How Much Does a Fireplace Insert Cost
How much does a fireplace insert cost? The insert and the required venting system are generally between $700 and $5,800. But you should ask yourself: is the cost of a fireplace insert worth the value? With an insert, you will enjoy 60% to 90% more heating efficiency, enhanced safety, and cleaner smoke than your standard wood-burning fireplace.
Three primary considerations can impact fireplace insert installation cost. They are fuel type, installation type, and additional maintenance. If you'd like a more in-depth look at fireplace inserts, you can find that information in our Fireplace Insert Buyer's Guide.
Fuel Types of Inserts
A fireplace insert is a great way to bring new life to an existing fireplace. The insert's fuel type helps determine the upfront costs, and manufacturers design inserts for various fuel types: wood, pellet, gas, and electric. Every model can add heat, efficiency, and aesthetic value to your home.
Electric fireplace inserts are typically the least expensive, and the heat produced is comparable to the warmth of a conventional fireplace. Electric, high-efficiency wood, and biofuel fireplace inserts are great green options. It is hard to beat natural gas and propane inserts if you prefer a convenient fuel source with real flames. They can be a do-it-yourself (DIY) project and are a moderate fuel cost, usually between gas and wood. Technological advances constantly improve the appearance and heat production of electric inserts.
Different fuel types produce different levels of heat. Gas inserts usually produce fewer BTUs than wood inserts do. 30,000 BTUs will heat around 600 square feet, while 60,000 will heat a larger space. Updating your fireplace with an insert that features high heat output is a great way to supplement a furnace that barely keeps up with frigid climates and can save you money by heating a specific room rather than your whole house. If you are in the Florida Keys, wood is costly, and heat is rarely needed. Electric options are great for warmer regions and will allow you to use your neglected wood-burning fireplace more often.
Wood stove inserts are the most popular solid fuel style. You can either cut or purchase logs to cut and split into firewood, also known as cordwood. The downside of cordwood is that you need to buy or harvest it yourself, and you need room to store it. For more information about firewood, check out our article How Much Firewood Do I Need?
Pellet fireplace inserts provide another solid fuel option with different benefits. The most significant advantage of pellet inserts is that they can burn for long periods with electric-powered augers. If you want to heat with biomass in an area with limited access to wood, this can be a convenient solution.
Plumbers and electricians are more expensive in some parts of the country than others. Deciding how to do the installation impacts the cost and can impact the quality of the installation. No one wants to spend money if it's not necessary! To keep costs down, you may consider a DIY installation versus hiring a professional. Sometimes DIY is a good plan, but sometimes it can lead to more problems than it's worth.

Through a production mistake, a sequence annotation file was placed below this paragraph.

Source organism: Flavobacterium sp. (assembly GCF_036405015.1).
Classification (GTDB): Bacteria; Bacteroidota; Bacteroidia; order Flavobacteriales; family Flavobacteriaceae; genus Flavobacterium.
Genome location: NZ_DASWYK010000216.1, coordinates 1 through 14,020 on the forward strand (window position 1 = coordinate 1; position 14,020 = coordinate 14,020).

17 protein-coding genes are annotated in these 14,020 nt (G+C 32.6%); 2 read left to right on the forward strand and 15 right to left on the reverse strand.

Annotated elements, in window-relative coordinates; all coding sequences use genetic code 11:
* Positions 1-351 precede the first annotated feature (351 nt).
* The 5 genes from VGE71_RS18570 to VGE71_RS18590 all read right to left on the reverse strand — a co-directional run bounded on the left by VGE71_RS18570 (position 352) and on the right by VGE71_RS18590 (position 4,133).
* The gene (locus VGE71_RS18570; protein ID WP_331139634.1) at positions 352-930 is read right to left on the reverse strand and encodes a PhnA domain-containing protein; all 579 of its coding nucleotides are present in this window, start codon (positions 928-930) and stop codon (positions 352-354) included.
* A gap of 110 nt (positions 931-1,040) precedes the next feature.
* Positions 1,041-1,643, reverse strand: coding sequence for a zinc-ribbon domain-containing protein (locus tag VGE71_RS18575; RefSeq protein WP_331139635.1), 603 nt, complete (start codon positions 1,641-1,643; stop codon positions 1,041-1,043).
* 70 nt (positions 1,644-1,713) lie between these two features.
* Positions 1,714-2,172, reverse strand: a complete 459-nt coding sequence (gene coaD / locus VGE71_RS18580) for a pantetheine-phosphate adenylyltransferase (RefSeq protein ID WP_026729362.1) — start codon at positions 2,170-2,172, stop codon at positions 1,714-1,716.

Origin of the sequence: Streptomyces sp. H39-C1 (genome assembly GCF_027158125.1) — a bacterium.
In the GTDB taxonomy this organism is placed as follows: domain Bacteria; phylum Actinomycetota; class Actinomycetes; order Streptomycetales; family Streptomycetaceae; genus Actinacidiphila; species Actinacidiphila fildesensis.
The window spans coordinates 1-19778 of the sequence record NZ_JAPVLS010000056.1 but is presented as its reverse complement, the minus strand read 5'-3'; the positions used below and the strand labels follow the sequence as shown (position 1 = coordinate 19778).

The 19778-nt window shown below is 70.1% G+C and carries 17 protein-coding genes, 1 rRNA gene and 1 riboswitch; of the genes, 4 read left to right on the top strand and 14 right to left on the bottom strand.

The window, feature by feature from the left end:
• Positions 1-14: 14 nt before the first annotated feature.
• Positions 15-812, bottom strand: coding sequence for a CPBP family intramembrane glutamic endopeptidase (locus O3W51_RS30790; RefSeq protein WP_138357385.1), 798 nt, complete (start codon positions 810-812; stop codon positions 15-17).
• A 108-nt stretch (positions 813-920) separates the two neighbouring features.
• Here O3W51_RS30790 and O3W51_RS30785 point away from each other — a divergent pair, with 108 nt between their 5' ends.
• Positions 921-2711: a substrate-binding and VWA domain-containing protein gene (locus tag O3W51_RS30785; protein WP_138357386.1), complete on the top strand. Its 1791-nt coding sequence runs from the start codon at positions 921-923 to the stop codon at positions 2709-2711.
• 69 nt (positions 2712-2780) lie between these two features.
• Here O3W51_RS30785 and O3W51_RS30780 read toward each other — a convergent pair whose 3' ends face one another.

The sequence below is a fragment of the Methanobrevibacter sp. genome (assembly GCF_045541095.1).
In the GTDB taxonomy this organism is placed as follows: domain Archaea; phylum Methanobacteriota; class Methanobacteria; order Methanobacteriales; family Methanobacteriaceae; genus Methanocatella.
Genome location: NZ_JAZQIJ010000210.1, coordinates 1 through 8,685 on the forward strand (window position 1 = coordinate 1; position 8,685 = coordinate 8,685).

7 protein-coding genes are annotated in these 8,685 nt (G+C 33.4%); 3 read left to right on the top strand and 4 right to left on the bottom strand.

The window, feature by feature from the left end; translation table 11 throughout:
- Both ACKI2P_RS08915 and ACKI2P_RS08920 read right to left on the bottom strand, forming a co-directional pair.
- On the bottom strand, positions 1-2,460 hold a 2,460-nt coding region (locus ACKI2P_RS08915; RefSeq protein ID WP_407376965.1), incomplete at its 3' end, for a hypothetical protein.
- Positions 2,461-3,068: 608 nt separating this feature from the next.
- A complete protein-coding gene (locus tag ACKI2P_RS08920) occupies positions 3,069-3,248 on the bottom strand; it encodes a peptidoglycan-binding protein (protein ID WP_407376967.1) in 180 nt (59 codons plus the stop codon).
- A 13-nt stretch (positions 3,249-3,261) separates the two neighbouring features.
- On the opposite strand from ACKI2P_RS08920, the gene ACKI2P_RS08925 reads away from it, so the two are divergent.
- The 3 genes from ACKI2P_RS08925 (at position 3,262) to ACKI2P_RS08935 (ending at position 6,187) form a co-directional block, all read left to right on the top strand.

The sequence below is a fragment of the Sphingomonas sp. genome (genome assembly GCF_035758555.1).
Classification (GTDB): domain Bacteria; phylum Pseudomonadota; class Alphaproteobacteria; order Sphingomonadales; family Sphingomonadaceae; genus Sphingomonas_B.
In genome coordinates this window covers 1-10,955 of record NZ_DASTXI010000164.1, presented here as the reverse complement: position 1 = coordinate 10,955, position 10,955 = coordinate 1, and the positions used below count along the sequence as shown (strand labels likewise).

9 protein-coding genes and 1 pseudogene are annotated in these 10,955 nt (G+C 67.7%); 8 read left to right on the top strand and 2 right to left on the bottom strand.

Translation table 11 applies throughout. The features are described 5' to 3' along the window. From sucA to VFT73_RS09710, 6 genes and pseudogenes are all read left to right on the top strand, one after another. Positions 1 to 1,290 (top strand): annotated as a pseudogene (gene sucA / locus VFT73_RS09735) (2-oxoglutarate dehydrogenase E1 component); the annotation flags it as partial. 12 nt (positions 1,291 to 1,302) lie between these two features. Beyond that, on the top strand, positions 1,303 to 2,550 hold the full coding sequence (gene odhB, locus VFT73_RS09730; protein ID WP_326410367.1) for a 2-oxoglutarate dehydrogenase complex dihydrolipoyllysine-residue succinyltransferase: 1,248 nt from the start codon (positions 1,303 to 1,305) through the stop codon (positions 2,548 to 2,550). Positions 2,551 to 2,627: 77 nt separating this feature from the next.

Low gas pressure from undersized gas lines reduces the quality of the flame appearance and may even prevent gas fireplace inserts from staying lit. Electricians unfamiliar with fireplaces may need help with the low-voltage systems used by some fireplace inserts. Conversely, electric fireplace inserts can be installed without needing as much professional guidance.
Don't take on more than you can handle—fireplaces and their components are dangerous. You are playing with fire! The amount of labor you take on can save you a proportional amount of money; however, if you have an issue with your DIY fireplace installation, figuring out how to fix it may be challenging. Remember that if you hire a professional, the installer must ensure the fireplace works correctly.
Installs require various specialized tools for a safe installation. If you want to install, plan to invest in the necessary tools. Electronic gas leakage testers and non-professional grade gas pressure gauges are relatively inexpensive. Some pellet stoves require pressure meters to adjust the air intake, so don't assume you can set it up and go. Pellet stoves are built more efficiently now than in previous years, meaning the combustion air is more balanced and must be adjusted appropriately.
The learning curve is the most challenging thing to overcome. Installing a fireplace must be done according to the manual or installation guide. Even a pro should be checking the manual during an installation! Another critical point is that fireplace and liner instructions are written for trained professionals, often leaving out things they assume you know.
Hiring a technician to fix something installed inappropriately usually costs more than having it done correctly first. If there is a product defect, the technician should be able to identify it and may even correct it before they leave. They have the tools and training to service your appliance in the long run, and higher labor costs may also come with a labor guarantee.
NFI-certified hearth technicians specialize in fireplaces and hearth appliances, and you can find local technicians on the NFI website. There are wood, gas, and pellet certifications, with Master Hearth Professionals having all three certificates. Some won't install anything they didn't sell, which may mean you'll pay full retail on the insert and installation. A pro means more guarantees but at a higher cost—it is up to you to decide if this is worth it for your installation.
Other Installation-Related Costs